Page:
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One year, I thought I was smart. I did all my Christmas shopping by September. This, I learned, wasn't nearly as wise as I had envisioned.
But oh - was I proud of myself. As I cruised throughout the year, if I saw an item that made me think of somebody, I got it for them and stored it away. If there was something I already knew I wanted to get for a loved one, I waited for a good sale and grabbed it.
I made crafts through the year, and shopped passively. By September, my closet was filled with things I'd made or bought, all ready for wrapping and gifting.
But despite this "flawless" plan, everything fell apart in December.
Here are five reasons why you shouldn't do your Christmas shopping early!
If a friend tells you they want "x" in April, there's a good chance they'll own it by Christmas. By buying something that somebody wants too far in advance, you risk them acquiring it for themselves before you can give it to them.
Along similar lines, if you shop too early in the year, whatever made the item a timely and perfect gift may change by Christmas.
As much as I don't like the mad Christmas rush and the retail frenzy that Christmas has become, there's still something lovely about the lights, music, and decorations; heck - even cruising around full parking lots and contending with icy weather and belligerent buyers can be part of the fun. When your shopping is done early, you can miss out on this (arguable) aspect of Christmas spirit.
Let's say you accompany a friend for their Christmas shopping, even though you're all done. I made this fatal mistake, and ended up seeing even better gifts for people than what I already had for them. Depending on the item, I either remorsefully regretted my early buying decision, or bought the new item anyway (justifying it because it was on sale, but still spending more than was budgeted for Christmas).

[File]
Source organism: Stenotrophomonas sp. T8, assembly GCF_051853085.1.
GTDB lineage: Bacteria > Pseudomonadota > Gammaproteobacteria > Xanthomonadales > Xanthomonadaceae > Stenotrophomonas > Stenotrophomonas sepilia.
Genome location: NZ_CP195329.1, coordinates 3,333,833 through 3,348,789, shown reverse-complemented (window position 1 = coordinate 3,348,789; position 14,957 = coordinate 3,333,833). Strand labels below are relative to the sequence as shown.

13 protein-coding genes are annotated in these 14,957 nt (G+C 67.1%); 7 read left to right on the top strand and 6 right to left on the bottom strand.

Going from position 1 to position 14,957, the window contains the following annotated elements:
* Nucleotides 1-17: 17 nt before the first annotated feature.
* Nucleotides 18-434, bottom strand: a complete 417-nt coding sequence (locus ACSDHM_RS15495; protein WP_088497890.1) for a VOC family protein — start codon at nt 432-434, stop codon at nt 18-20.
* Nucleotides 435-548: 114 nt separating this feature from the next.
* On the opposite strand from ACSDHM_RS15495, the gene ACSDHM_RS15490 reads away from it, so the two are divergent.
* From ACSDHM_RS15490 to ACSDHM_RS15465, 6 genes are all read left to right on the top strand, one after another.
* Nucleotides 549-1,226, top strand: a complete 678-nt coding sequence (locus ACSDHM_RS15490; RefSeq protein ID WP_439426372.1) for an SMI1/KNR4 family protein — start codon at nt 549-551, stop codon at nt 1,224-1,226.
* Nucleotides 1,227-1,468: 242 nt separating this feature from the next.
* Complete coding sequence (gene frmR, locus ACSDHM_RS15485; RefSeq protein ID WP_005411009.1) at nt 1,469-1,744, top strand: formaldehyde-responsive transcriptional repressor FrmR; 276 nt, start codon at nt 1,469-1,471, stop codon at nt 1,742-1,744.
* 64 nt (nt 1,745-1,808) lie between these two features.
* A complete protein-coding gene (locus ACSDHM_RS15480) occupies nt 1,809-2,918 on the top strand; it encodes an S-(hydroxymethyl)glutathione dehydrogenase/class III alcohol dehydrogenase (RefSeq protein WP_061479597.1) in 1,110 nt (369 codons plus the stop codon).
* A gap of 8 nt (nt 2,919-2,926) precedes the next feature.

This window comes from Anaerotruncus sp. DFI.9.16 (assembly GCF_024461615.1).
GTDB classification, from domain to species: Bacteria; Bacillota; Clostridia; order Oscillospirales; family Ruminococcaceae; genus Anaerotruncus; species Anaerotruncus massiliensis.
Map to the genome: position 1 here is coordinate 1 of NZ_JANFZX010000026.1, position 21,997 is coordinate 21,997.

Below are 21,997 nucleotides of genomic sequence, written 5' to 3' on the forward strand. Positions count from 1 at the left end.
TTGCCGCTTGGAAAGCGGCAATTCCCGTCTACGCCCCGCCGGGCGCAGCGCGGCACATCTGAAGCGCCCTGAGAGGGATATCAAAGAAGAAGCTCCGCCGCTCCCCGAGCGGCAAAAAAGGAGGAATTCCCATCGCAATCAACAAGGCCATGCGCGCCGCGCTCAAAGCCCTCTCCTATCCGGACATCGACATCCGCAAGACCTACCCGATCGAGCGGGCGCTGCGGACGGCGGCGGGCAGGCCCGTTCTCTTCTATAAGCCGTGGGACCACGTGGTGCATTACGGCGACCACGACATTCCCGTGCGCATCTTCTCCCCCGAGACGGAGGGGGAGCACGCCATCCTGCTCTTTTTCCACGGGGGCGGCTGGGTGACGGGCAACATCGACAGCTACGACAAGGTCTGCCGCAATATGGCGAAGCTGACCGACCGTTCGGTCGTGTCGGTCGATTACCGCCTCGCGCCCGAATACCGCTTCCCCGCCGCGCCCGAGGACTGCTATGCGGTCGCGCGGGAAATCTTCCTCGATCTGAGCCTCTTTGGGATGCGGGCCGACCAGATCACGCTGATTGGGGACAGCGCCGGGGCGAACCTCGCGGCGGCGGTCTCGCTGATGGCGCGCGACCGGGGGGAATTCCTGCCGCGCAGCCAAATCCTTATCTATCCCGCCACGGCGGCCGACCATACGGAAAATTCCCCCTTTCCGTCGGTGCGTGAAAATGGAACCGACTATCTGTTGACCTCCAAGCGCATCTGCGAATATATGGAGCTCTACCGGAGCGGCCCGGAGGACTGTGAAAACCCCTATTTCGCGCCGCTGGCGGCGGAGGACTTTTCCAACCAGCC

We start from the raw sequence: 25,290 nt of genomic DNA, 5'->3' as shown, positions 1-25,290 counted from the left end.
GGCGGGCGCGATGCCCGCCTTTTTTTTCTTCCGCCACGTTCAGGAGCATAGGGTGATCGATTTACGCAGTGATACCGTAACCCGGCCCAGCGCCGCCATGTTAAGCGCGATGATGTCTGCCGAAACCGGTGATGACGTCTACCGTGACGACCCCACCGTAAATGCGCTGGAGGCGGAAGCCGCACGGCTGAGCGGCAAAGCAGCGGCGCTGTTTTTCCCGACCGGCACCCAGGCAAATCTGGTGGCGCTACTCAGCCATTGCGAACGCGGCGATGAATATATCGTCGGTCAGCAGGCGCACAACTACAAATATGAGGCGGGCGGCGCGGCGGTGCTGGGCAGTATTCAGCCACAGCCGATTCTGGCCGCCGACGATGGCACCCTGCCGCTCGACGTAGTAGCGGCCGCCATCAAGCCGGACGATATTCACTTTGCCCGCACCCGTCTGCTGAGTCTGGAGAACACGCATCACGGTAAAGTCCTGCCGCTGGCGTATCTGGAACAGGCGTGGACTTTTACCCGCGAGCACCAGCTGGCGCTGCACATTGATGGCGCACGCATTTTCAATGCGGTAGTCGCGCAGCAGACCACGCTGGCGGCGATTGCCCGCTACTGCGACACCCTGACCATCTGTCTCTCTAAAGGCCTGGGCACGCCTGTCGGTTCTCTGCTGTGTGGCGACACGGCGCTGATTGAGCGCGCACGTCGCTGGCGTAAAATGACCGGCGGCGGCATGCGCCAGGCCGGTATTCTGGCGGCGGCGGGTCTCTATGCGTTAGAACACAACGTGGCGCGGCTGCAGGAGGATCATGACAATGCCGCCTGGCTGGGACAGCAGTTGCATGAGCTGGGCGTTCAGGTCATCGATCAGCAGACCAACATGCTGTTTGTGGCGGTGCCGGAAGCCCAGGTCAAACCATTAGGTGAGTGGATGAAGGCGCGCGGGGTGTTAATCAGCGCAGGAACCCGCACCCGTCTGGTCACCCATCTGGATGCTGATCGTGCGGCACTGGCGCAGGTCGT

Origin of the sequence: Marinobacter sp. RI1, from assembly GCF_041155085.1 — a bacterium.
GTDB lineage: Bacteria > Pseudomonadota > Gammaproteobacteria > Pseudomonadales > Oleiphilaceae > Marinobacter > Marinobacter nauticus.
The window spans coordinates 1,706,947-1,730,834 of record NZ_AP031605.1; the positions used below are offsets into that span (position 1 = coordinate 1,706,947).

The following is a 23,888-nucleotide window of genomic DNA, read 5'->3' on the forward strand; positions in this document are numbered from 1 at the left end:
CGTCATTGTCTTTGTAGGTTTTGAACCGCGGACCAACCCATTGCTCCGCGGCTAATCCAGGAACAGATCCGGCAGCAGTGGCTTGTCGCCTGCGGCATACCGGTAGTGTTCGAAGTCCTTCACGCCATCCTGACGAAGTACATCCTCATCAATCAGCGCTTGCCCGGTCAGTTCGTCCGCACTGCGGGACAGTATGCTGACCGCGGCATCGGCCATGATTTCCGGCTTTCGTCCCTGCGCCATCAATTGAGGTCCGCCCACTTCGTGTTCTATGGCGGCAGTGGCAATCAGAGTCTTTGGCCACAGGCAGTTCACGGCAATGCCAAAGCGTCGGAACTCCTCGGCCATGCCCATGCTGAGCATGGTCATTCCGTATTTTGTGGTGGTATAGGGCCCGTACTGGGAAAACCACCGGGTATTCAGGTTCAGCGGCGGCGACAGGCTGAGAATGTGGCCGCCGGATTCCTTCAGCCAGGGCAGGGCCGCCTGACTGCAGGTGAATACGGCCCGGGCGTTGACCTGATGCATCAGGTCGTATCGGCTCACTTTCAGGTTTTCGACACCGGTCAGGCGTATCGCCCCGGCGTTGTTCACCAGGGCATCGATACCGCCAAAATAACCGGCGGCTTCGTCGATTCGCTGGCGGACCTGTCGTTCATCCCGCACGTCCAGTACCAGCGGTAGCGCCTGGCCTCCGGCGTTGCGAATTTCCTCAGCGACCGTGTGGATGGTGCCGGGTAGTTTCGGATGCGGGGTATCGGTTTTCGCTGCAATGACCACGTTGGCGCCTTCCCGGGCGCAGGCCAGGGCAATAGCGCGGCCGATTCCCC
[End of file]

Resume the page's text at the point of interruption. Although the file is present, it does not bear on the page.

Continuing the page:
What do you do if you've bought your presents already, then a friend or family member approaches you to go in on the BEST gift idea ever as a group purchase?
Sometimes you want to be a part of it, and sometimes group gifts are mired in family politics and impossible to say no to. Not only could you have saved money by not shopping early, but you could have saved time by going in on the group gift - which is often more appreciated anyway since it's a big-ticket item that the recipient might really want but can't afford for themselves.
No matter when you do your holiday shopping, using a Gift Calendar will help you stay on budget throughout the year. And although I'm all for getting things done early, I won't be doing my Christmas shopping early again!
Gift Calendars: How to Remember Special Occasions and Stay on Budget
How to Conquer the Impulse Shopping Syndrome
The Bliss of Forethought for Holiday Shopping
Nora Dunn is The Professional Hobo: a full-time traveler and freelance writer. She is a contributing writer under the CareOne Debt Relief Services Life Balance blog. Having sold her business and belongings to travel, she has been on the road since 2007. She travels in a financially sustainable manner, taking advantage of creative volunteering positions. As a former certified Financial Planner, she is financially responsible for her actions along the way. She believes there is a fine balance between planning for tomorrow, and living for today. Compensated Blogger for CareOne Debt Relief Services. You can follow Nora on Twitter @hobonora
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Another reason: high-priced items that might be defective are usually not returnable/exchangeable unless the receipt is dated within 90 days. Thus, if you buy Mom that awesome new Blu-Ray player when it's on sale in August and she plugs it in on the day after Christmas, your receipt will be useless to exchange it if it doesn't work because the purchase was made more than 3 months ago. :(
@Elizabeth - Ooh - that's a great reason not to start shopping too early! (Somehow, I can't help but think the blu-ray example might be personal... ha ha)
Summer is almost over, which means that Labor Day is right around the corner. Labor Day is not only a day off of work or school – it’s a day to celebrate our hard work and economic achievements.